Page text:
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Pops: A Life of Louis Armstrong

Pops: A Life of Louis Armstrong

Pops: A Life of Louis Armstrong

Product Details
Hardcover: 496 pages
Publisher: Houghton Mifflin Harcourt (December 2, 2009)
Language: English
ISBN-10: 0151010897
ISBN-13: 978-0151010899
Product Dimensions: 8.8 x 6.3 x 1.5 inches
Shipping Weight: 1.4 pounds

Crafted with a musician’s ear and an historian’s eye, Pops is a vibrant biography of the iconic Louis Armstrong that resonates with the same warmth as ol’ Satchmo’s distinctive voice. Wall Street Journal critic Terry Teachout draws from a wealth of previously unavailable material – including over 650 reels of Armstrong’s own personal tape recordings – to create an engaging profile that slips behind the jazz legend’s megawatt smile. Teachout reveals that the beaming visage of “Reverend Satchelmouth” was not a mark of racial subservience, but a clear symbol of Louis’s refusal to let anything cloud the joy he derived from blowing his horn. “Faced with the terrible realities of the time and place into which he had been born,” explains Teachout, “he didn’t repine, but returned love for hatred and sought salvation in work.” Armstrong was hardly impervious to the injustices of his era, but in his mind, nothing was more sacred than the music. –Dave Callanan

Product Description

Louis Armstrong was the greatest jazz musician of the twentieth century and a giant of modern American culture. He knocked the Beatles off the top of the charts, wrote the finest of all jazz autobiographies–without a collaborator–and created collages that have been compared to the art of Romare Bearden. The ranks of his admirers included Johnny Cash, Jackson Pollock and Orson Welles. Offstage he was witty, introspective and unexpectedly complex, a beloved colleague with an explosive temper whose larger-than-life personality was tougher and more sharp-edged than his worshipping fans ever knew.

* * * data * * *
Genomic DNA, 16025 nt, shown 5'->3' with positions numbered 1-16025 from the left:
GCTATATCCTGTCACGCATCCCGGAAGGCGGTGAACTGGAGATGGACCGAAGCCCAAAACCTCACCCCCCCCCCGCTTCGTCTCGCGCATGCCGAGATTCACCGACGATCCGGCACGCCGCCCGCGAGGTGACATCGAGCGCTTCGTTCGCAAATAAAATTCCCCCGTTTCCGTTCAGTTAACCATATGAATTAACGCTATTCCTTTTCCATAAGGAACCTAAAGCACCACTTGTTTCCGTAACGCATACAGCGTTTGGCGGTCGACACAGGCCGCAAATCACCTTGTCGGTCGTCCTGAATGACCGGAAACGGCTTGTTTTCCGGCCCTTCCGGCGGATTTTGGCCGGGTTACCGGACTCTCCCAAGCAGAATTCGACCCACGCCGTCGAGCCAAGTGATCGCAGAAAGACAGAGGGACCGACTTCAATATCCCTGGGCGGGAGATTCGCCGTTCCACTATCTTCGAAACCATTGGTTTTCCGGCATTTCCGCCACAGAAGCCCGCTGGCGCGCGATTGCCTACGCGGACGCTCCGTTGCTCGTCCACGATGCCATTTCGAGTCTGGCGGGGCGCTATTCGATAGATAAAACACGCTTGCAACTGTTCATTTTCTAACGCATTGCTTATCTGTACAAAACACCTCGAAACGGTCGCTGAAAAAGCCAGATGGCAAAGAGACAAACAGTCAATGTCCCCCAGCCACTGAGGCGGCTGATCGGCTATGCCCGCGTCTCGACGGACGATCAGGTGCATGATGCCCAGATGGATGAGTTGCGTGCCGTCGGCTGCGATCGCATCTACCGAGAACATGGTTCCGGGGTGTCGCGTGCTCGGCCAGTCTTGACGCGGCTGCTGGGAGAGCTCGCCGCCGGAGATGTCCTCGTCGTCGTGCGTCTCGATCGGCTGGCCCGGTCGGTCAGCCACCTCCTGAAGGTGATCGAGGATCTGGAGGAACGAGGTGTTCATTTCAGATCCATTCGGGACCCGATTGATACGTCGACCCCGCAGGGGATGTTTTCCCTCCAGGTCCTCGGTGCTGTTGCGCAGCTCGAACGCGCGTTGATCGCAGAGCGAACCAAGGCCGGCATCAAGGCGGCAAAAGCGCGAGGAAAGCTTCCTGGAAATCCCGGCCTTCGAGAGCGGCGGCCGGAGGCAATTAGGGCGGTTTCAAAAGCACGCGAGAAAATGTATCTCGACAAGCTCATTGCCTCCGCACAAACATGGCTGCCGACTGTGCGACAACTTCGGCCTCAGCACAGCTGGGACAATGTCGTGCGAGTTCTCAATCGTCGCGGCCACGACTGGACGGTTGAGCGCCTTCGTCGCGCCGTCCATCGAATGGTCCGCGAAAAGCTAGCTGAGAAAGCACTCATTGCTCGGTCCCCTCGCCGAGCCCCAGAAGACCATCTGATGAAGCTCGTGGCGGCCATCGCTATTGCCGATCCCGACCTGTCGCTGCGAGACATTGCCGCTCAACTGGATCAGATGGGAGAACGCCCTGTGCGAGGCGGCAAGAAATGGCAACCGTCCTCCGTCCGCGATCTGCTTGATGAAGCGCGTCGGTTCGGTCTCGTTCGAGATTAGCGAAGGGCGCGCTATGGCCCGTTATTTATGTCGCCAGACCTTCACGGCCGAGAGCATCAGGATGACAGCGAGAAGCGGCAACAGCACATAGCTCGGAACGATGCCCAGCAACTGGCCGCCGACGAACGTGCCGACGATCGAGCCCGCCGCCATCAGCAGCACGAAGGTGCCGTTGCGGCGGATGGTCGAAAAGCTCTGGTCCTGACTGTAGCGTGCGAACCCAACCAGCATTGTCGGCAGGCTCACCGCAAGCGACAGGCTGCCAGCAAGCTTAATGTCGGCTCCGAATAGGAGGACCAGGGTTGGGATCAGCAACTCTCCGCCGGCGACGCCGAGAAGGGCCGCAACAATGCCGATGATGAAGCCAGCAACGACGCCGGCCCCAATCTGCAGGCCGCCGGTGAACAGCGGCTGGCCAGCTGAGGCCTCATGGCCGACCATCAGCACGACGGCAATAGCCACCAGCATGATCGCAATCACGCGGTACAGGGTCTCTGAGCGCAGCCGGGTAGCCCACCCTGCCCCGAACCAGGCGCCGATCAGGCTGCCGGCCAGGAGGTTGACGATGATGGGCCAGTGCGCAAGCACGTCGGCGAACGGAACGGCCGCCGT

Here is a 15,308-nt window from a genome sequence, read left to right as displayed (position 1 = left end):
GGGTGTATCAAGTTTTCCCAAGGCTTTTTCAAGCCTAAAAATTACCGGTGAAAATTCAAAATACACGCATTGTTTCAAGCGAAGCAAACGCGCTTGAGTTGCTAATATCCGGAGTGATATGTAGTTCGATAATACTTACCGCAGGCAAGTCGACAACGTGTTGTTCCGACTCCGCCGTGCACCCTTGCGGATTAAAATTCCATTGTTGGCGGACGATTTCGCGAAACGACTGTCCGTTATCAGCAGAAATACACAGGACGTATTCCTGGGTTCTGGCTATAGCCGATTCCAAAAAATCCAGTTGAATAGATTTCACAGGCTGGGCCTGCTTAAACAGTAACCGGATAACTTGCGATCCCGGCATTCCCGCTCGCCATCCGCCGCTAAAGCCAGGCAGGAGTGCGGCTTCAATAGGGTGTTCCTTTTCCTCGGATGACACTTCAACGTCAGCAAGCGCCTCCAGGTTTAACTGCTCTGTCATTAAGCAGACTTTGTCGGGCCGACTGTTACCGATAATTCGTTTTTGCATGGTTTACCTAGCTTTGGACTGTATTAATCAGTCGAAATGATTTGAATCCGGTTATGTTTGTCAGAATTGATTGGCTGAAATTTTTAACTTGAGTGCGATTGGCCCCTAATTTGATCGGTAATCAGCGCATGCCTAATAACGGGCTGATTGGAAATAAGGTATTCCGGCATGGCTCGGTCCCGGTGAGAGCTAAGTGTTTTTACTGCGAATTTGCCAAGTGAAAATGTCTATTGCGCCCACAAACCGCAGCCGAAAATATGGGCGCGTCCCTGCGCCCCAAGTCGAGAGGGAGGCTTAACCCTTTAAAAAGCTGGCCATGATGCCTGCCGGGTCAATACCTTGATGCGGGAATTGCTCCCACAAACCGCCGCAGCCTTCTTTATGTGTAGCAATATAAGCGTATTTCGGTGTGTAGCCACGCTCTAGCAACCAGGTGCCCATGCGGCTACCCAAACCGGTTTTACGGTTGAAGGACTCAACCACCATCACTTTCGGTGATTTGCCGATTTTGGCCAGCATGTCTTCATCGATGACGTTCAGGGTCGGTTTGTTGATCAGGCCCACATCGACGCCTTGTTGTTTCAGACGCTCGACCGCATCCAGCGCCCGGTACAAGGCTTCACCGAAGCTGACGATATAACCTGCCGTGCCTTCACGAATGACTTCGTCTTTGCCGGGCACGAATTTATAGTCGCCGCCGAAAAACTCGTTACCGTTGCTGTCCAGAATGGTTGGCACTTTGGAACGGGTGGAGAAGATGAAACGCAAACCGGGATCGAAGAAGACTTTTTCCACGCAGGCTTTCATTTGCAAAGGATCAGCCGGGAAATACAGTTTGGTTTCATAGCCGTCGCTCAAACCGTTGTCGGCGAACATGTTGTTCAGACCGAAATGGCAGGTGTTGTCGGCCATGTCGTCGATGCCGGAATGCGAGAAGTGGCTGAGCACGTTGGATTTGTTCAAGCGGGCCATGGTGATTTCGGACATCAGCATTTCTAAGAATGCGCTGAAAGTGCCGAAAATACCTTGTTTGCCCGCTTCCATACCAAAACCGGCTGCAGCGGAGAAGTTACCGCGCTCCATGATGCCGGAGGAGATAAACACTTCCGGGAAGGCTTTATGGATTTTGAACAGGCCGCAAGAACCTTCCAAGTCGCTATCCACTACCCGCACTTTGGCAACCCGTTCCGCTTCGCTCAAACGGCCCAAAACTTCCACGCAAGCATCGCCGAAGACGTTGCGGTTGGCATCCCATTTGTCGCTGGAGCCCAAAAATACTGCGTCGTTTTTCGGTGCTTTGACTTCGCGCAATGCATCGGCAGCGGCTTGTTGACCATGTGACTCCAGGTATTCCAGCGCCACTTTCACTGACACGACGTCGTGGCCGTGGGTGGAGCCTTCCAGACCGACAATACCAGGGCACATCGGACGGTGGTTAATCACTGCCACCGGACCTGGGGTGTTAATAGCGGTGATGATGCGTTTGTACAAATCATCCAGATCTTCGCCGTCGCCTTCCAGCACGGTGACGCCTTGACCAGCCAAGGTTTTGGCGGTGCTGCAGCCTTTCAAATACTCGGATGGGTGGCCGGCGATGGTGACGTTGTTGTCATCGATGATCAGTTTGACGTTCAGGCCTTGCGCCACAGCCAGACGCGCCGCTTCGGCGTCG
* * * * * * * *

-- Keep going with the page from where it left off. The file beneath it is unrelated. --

Wall Street Journal arts columnist Terry Teachout has drawn on a cache of important new sources unavailable to previous Armstrong biographers, including hundreds of private recordings of backstage and after-hours conversations that Armstrong made throughout the second half of his life, to craft a sweeping new narrative biography of this towering figure that shares full, accurate versions of such storied events as Armstrong’s decision to break up his big band and his quarrel with President Eisenhower for the first time. Certain to be the definitive word on Armstrong for our generation, Pops paints a gripping portrait of the man, his world and his music that will stand alongside Gary Giddins’ Bing Crosby: A Pocketful of Dreams and Peter Guralnick’s Last Train to Memphis: The Rise of Elvis Presley as a classic biography of a major American musician.

1 Comment

  1. IMHO you’ve got the right anersw!

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